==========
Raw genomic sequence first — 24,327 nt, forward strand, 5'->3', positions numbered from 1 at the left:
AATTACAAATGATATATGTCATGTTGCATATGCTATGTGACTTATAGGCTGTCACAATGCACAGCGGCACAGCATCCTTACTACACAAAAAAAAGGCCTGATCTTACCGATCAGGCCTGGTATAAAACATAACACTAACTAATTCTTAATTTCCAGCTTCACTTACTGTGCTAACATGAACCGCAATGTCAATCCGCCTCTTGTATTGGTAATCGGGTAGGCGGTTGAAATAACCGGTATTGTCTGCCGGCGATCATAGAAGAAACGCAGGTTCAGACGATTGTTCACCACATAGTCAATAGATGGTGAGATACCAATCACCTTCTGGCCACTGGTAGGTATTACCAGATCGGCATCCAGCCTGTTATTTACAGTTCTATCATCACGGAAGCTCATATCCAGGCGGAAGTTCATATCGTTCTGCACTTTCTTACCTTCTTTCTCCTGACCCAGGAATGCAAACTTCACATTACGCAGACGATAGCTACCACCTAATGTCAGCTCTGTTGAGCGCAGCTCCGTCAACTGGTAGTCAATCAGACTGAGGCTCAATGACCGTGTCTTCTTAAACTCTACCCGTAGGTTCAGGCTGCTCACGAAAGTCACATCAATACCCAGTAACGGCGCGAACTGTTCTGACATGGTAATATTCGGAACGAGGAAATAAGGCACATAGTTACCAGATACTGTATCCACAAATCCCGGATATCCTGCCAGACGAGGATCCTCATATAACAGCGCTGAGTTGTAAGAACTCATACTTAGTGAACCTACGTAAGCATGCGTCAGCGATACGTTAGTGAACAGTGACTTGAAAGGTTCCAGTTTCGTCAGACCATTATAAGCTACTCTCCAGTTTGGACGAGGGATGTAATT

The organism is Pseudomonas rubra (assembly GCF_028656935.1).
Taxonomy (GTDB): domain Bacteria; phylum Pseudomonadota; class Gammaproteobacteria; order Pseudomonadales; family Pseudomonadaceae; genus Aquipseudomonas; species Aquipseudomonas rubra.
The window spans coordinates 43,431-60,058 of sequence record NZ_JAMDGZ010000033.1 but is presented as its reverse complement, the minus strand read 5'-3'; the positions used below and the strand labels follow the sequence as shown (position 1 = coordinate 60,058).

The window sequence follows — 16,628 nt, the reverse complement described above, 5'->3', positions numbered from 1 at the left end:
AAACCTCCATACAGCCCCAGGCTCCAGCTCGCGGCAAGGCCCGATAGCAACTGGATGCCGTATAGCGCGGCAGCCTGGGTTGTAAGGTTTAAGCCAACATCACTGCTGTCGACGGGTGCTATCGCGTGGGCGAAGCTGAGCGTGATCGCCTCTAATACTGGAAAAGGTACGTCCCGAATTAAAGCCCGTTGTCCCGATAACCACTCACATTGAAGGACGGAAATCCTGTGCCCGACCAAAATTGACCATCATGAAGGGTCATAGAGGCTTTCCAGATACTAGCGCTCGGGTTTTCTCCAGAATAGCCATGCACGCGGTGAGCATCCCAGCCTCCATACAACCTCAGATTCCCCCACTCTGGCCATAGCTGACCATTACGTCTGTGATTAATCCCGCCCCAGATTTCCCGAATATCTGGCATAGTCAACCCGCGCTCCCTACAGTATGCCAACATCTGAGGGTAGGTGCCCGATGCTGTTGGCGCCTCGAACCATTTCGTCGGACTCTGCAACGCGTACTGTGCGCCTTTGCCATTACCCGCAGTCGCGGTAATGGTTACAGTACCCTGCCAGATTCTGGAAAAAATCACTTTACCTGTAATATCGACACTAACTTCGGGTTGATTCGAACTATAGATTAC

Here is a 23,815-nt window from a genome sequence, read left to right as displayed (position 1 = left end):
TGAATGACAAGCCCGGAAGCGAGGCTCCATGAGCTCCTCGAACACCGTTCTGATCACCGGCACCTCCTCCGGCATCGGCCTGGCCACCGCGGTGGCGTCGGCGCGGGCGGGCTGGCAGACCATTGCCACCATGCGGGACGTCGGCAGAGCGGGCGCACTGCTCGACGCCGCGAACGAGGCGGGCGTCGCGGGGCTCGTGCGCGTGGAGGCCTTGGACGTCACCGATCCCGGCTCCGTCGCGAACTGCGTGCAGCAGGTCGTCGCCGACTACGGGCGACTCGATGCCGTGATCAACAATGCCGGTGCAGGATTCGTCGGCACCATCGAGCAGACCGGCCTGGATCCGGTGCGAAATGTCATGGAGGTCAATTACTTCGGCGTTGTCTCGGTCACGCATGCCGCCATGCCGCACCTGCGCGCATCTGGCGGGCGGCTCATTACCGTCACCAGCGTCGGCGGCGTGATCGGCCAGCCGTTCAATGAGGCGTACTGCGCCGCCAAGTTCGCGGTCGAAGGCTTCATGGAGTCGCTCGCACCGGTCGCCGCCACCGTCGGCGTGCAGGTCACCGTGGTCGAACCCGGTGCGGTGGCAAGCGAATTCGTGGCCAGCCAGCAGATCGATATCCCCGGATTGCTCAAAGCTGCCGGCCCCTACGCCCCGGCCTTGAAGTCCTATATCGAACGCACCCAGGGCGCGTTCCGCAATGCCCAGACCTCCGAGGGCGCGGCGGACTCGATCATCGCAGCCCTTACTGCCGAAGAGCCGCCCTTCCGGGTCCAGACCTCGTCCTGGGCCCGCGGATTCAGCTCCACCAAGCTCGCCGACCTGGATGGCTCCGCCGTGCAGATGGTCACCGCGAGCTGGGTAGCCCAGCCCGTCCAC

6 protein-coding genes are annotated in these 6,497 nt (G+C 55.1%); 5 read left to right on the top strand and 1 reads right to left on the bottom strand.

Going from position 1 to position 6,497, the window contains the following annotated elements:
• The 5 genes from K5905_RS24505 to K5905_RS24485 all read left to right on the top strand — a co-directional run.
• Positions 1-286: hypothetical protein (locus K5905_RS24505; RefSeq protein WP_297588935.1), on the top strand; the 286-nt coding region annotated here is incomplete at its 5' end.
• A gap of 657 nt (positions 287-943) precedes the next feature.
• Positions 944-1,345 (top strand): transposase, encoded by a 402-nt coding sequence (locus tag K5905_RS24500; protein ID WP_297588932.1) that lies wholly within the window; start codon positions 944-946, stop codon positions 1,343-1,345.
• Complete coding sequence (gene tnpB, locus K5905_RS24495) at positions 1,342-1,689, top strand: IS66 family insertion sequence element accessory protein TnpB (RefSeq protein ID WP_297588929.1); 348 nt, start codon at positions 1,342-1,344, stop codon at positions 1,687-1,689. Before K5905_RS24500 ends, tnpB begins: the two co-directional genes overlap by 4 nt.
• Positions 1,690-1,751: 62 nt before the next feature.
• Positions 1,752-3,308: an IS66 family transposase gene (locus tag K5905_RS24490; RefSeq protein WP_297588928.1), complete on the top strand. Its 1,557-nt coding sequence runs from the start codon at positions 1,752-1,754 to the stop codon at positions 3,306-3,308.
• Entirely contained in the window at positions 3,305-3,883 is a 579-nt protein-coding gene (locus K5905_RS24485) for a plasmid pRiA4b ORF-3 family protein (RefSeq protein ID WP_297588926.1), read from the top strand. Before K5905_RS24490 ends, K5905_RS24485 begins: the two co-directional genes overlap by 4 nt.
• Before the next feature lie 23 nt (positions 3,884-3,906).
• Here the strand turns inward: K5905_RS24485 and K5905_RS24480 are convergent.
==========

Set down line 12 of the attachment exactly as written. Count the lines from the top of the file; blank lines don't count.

• The 5 genes from K5905_RS24505 to K5905_RS24485 all read left to right on the top strand — a co-directional run.